I have been unable to invest new money in Roths for a number of years now- fortunate enough to have AGI that is too high- but my wife and I DID have some that we were able to invest in stocks that held up well during the downturn.  They have done well for us, and could provide about 20% of our retirement income if we decide to actually start taking some of the gains.  We will not use them, however, preferring to keep them as a nice nest egg for the kids.  They can be passed on cleanly to them.  I would urge the kids to only take 4% or so from them, but they will probably not listen!
                                          • Re: Roth rollover
                                            JerryD
                                            jeffsolly said...

                                                 
                                                      If a Roth Rollover would be subject to NYS taxes then it would probably not pay to convert.
                                                 
                                                            

                                            Don't know about NYS taxes but here in Arkansas, each spouse can get a $6000 exemption for such conversions. Check it out.
                                              • Re: Roth rollover
                                                JerryD
                                                DISCLAIMER: I AM NOT A TAX ADVISER

                                                A bit off of the original post but a little thought turned an excess of Federal tax deductions/exemptions into an opportunity. This can occur for a number of reasons but in my case it was loss of a job (or 2 or 3 over a number of years). This can happen to our kids and grandkids also so it could be some sage advice to anybody.

                                                When excess deductions/exemptions occur for whatever reason these can be a no-cost opportunity to convert an IRA to a Roth and thus protect that money for all time from taxes (even for those who inherit). Even with the standard deduction this can be a chunk of money that is a "free" conversion, well almost.  You have to look at state tax implications also and of course your total income must allow it.

                                                Let's say after doing the taxes it turns out that you have in effect $5000 or so in deductions not off set by income then convert that much of your IRA to your Roth. One thing to be aware of is that must be done by December 31 NOT by April 15 (Boy, we should all tell our Federal reps to change that one).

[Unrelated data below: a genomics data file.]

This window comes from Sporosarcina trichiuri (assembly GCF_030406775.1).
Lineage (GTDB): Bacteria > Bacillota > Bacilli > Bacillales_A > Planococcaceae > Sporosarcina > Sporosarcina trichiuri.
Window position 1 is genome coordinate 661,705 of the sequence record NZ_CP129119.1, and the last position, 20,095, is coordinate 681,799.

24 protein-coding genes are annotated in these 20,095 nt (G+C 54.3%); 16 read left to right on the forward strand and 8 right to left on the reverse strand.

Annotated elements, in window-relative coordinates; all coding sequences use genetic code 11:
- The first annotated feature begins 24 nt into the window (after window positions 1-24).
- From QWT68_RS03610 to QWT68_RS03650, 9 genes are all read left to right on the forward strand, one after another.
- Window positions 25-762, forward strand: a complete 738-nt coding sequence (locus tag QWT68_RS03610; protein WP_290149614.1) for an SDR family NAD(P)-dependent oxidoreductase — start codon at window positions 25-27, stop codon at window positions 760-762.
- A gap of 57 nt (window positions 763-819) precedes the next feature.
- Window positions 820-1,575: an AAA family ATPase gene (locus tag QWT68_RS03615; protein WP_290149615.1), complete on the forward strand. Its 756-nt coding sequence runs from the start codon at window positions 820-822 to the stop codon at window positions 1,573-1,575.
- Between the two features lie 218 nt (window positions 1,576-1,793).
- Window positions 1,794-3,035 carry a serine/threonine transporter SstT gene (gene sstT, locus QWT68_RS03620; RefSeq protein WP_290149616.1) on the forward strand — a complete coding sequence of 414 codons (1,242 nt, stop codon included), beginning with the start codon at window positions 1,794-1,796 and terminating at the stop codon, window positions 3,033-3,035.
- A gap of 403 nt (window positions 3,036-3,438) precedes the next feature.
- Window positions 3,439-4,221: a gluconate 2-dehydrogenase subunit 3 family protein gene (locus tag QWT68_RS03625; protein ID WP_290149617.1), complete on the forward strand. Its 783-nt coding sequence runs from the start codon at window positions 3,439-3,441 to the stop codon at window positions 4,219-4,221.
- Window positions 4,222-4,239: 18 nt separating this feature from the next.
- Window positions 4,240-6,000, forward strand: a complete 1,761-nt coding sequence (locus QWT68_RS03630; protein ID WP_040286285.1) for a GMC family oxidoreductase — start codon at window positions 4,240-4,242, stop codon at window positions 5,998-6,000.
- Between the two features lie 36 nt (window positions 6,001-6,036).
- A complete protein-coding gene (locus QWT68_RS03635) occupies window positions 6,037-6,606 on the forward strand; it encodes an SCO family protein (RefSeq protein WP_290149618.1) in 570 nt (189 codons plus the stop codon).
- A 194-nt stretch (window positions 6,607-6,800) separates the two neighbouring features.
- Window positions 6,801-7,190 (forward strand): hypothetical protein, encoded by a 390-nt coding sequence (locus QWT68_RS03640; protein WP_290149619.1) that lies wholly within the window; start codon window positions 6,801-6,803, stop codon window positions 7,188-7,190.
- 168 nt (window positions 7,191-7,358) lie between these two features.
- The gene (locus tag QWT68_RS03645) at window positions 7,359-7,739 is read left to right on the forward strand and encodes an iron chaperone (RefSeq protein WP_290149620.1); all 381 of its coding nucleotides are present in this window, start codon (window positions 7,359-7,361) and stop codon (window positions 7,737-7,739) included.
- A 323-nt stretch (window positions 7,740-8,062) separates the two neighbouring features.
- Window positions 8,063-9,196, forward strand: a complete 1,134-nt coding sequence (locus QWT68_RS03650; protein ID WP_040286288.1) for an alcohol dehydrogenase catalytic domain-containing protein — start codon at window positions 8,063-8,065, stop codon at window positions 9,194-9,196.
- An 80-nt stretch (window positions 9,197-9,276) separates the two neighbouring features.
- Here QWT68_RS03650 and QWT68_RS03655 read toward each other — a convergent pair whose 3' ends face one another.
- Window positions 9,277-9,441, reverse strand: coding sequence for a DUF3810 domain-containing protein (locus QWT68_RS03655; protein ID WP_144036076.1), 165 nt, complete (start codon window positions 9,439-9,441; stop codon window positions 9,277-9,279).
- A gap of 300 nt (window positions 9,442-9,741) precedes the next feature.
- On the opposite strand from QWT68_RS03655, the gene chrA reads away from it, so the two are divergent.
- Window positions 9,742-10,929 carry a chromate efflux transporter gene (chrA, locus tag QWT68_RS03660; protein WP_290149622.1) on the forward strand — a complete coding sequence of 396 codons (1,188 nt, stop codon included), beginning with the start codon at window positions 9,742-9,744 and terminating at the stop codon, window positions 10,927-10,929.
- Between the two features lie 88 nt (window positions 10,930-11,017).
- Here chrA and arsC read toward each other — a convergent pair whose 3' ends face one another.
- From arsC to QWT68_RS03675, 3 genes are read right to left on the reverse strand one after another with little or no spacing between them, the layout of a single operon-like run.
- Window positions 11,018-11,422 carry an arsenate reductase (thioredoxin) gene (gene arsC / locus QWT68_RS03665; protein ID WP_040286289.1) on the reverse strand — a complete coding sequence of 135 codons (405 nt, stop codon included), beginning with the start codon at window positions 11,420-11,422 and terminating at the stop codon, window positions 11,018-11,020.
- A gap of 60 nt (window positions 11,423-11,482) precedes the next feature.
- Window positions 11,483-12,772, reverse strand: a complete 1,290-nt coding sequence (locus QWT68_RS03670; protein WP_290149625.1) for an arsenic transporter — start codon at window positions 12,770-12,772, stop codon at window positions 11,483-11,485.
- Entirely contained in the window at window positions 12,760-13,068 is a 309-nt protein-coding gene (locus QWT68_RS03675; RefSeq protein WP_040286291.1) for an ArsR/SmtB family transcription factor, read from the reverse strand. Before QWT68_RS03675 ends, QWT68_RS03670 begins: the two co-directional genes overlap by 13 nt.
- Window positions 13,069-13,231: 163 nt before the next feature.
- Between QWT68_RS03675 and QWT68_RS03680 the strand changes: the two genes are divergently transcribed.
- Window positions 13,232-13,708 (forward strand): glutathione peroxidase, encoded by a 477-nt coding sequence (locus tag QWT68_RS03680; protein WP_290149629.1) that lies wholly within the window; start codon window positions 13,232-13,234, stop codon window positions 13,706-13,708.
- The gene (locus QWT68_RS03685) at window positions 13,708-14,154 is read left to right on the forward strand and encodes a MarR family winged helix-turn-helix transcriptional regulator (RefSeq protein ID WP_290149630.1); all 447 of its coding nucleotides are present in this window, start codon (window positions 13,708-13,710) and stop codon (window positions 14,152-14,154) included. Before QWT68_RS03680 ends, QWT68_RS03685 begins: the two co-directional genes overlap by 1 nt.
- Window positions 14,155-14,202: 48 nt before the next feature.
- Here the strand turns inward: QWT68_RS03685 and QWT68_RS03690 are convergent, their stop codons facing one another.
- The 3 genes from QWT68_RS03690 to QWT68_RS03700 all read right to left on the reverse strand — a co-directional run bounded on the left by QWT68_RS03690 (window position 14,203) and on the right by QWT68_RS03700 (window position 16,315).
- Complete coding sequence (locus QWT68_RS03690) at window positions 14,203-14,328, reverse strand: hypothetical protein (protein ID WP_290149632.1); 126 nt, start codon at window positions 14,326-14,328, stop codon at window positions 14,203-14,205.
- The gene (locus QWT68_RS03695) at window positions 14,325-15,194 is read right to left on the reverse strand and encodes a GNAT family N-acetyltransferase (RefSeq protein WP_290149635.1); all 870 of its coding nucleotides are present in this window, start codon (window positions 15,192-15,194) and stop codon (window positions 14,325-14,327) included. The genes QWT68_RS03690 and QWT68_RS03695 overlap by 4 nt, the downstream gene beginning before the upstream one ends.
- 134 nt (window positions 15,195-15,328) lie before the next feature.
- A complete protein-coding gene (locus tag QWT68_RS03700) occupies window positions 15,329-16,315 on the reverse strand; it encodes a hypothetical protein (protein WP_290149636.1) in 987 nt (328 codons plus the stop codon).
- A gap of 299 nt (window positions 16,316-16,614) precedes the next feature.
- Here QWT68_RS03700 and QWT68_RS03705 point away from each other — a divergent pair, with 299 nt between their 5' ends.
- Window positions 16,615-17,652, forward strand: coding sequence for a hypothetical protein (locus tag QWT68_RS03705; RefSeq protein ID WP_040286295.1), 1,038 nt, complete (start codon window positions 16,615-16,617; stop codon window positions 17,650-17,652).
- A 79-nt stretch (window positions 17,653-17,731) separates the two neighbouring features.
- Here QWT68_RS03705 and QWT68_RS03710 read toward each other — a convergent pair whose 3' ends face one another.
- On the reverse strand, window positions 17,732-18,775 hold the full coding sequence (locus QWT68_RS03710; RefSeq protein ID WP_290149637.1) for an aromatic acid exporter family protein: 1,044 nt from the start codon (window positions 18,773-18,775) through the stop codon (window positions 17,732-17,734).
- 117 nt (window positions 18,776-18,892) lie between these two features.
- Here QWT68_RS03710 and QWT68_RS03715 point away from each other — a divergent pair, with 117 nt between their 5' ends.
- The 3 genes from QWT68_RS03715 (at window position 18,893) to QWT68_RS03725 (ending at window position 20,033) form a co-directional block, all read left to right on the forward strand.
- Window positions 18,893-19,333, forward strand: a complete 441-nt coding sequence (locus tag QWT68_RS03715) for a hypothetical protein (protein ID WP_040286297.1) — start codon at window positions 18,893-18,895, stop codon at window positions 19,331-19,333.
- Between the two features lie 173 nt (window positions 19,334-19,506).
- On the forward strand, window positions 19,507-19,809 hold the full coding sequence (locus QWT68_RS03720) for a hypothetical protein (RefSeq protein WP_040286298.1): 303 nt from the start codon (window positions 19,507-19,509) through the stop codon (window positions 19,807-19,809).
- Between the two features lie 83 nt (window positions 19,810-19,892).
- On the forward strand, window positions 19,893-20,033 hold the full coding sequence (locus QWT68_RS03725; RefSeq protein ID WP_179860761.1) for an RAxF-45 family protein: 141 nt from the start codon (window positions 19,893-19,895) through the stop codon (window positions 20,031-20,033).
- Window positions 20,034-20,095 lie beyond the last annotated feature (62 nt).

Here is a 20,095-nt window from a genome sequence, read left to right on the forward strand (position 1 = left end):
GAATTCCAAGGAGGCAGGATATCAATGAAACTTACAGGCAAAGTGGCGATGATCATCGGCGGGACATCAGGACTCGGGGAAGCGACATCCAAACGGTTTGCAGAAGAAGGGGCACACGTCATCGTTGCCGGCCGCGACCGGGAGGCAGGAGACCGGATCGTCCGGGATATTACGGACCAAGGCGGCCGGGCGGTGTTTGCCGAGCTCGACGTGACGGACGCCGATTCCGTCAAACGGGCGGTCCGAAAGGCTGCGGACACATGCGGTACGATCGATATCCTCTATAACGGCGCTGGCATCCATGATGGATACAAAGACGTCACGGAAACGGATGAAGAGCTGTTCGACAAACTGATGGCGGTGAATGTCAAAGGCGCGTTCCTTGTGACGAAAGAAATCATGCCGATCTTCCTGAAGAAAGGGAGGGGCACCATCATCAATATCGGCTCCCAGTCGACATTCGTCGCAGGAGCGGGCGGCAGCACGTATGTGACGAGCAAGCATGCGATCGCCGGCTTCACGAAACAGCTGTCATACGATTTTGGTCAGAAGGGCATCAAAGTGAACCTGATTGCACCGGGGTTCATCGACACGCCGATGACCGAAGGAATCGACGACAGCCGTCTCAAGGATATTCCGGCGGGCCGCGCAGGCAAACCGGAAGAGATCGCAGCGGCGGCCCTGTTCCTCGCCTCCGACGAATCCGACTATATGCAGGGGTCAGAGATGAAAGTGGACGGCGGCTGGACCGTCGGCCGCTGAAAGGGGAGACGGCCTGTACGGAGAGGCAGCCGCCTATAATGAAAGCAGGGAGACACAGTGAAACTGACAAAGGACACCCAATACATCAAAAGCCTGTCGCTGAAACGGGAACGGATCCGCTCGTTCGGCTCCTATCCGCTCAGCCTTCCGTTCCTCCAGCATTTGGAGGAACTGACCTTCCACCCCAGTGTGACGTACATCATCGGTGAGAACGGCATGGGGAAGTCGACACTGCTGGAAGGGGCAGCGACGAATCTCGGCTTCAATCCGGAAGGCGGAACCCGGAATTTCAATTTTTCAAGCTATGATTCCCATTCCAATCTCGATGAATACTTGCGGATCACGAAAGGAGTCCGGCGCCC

Another "opportunity" arises when one has a "low" income where a bit of savings can be used to pay a low Federal marginal tax rate to convert an IRA to a Roth. If you haven't ever done the what-if, one can stay within the 15% marginal tax rate and still easily convert $50-60,000+ (depending on our income, etc.). Again, be absolutely sure you understand the state tax implications. I had several interesting discussions trying to explain to Arkansas that it is a taxable event and when I failed several times I paid some painful taxes when I finally got an auditor a number of years later that really understood and agreed - PAY UP. 

                                                On this last "opportunity" your what-ifs might prove to you that converting as much as possible up to a lower marginal tax rate can in effect lower your taxes for several years after mandatory required distributions (MRD's) start for your IRA at 70 1/2. And if you really love to mess around with spreadsheets, you can prove to yourself that you save some very impressive money in taxes by avoiding MRD's over your and your spouses lifetime due to the Roth tax shelter. I never did the tax reduction exercise for my beneficiaries but it is probably much larger if they have the discipline to stretch it over their lifetime and avoid lump sum distributions. And I didn't even consider looking at what if they took this excess money and reinvested as much as possible in their Roth. The effect can be generational!